Although long-term disability (LTD) insurance can provide an invaluable form of financial security to families who endure the disability of a primary wage earner, many people do not obtain such coverage. The reasons for delaying or forgoing such an investment range from concerns about the cost to a general sense that debilitating injuries and illnesses only happen to other people.
Statistics regarding the number of adults (over age 18) in the U.S. who experience a disability reveal that sensory and physical disabilities are fairly common. The Centers for Disease Control and Prevention (CDC) report the following number of disabilities for non-institutionalized adults in the United States:
- Hearing Disabilities: 37.6 million (16 percent of adults)
- Vision Disabilities: 20.6 million (8.8 percent of adults)
- Inability to walk ¼ mile (or very difficult): 17.2 million (7.3 percent)
- Physical functioning difficulties: 35.2 million (15 percent)
- One basic action difficulty or complex activity limitation: 75.4 million (32.9)
While these numbers should dispel the notion that the probability of suffering a long-term disability is extremely low, this risk increases exponentially as people age. Over 61 percent of non-institutionalized individuals age 65 or older have basic action difficulties or complex activity limitations according to the CDC.
Following are answers to key questions about disability insurance policies and claims in this three-installment blog post:
What is a long-term disability plan?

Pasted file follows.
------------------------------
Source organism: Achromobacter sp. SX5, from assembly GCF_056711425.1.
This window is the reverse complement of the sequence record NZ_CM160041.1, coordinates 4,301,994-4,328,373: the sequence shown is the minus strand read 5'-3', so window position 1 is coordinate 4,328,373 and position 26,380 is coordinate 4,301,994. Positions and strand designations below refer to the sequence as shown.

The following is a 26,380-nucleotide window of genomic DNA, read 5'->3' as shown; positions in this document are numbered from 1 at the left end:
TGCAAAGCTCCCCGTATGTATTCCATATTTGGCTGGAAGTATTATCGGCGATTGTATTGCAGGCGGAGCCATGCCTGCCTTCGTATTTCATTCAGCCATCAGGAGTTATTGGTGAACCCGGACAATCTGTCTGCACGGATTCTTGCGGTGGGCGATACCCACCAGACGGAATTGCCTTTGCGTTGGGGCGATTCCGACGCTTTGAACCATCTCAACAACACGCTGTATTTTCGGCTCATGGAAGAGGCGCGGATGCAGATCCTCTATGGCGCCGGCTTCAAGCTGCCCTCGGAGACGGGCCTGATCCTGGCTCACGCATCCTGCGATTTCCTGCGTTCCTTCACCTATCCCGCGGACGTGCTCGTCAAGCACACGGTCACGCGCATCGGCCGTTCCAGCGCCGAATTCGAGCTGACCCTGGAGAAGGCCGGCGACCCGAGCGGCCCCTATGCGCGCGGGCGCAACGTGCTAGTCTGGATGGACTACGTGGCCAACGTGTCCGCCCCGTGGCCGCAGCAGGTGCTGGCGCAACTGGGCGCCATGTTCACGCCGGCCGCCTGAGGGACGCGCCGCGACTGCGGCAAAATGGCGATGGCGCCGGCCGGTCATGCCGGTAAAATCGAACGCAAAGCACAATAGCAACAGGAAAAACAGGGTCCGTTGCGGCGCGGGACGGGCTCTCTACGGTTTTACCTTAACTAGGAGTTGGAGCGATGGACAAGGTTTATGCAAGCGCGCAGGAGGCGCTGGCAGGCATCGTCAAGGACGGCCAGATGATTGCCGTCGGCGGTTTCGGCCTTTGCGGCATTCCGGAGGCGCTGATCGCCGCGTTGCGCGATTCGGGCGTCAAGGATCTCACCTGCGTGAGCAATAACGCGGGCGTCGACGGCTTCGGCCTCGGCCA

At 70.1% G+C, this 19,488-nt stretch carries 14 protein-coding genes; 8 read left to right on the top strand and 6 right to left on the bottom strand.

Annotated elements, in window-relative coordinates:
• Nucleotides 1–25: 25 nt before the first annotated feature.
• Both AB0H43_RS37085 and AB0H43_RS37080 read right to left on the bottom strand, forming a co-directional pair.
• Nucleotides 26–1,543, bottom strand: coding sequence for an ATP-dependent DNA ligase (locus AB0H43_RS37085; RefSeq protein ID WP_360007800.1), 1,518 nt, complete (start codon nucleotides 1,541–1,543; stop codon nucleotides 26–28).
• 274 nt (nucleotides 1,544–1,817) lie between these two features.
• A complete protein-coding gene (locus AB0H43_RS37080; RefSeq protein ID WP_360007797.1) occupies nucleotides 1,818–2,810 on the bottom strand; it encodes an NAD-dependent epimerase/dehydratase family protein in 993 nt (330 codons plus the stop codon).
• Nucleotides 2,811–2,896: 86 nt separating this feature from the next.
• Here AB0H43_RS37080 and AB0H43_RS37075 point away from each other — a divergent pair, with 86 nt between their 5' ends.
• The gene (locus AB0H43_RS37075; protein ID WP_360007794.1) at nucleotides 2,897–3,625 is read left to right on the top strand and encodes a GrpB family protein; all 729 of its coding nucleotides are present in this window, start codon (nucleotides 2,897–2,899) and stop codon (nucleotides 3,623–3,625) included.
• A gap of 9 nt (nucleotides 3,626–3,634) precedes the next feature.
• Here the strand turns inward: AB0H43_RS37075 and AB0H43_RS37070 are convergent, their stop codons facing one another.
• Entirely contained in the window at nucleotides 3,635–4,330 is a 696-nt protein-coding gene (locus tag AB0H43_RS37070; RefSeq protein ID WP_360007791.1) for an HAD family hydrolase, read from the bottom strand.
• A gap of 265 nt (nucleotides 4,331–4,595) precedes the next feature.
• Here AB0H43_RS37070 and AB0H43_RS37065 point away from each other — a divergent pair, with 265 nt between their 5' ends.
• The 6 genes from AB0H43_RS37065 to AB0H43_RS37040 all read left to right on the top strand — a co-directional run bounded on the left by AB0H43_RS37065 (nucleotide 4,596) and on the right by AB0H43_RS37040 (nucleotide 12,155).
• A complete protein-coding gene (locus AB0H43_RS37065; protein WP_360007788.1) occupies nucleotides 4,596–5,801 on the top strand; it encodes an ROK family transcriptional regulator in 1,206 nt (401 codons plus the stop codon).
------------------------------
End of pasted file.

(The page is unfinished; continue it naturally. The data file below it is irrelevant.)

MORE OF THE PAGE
The function of long-term disability insurance ("LTD") is to protect working individuals from an interruption of income caused by a disabling injury, psychological disorder, or illness. However, an insured’s policy might specify a distinct definition for disability, so a careful review of the language and provisions of the policy is important. An LTD policy will provide replacement of lost income but only in part. Under most LTD policies, an injured worker can obtain 60-80 percent of his or her average income prior to becoming disabled. While policies vary in terms of the duration of coverage, long-term disability might begin six months after an individual becomes unable to work and continue until the age of 65.
Does state or federal law cover your long-term disability claim?
If you purchased your long-term disability coverage directly from the insurance company, your policy and claims under the policy typically will be covered by state law. When your insurance policy is provided by your employer, the Employee Retirement Income Security Act (ERISA), which is a federal statute, generally will dictate the rules and procedure regarding your insurance and any claims. While the initial objective of ERISA was to provide protection for employees from the risk of bankruptcy to pension plans, the law was expanded to include LTD plans provided by employers.
How does an ERISA long-term disability “plan” function?
If you are employed by a mid-to-large company, you might have an employer provided disability plan as part of your benefits package. If you have an ERISA plan, the plan administrator is required by federal law to provide information regarding fiduciary responsibilities, plan benefits, management, funding, grievances, and appeals. Under ERISA, the insurance company is permitted to interpret the terms of the policy although this is an extremely unfair arrangement.
Employees who have this form of policy should be aware that the documents provided by the HR department upon hiring probably did not include an actual copy of the LTD policy. While the employee might have been provided with some form of summary of benefits or an overview of the policy, the worker should request an actual copy of the policy and plan. Policies can vary substantially, such as in the way the term “disability” is defined.
We invite you to continue reading Part II of this blog post.
You can reach Miami Insurance Claims Lawyer J.P. Gonzalez-Sirgo by dialing his direct number at (786) 272-5841, calling the main office at (305) 461-1095, or Toll Free at 1 (866) 71-CLAIM or email Attorney Gonzalez-Sirgo directly at [email protected].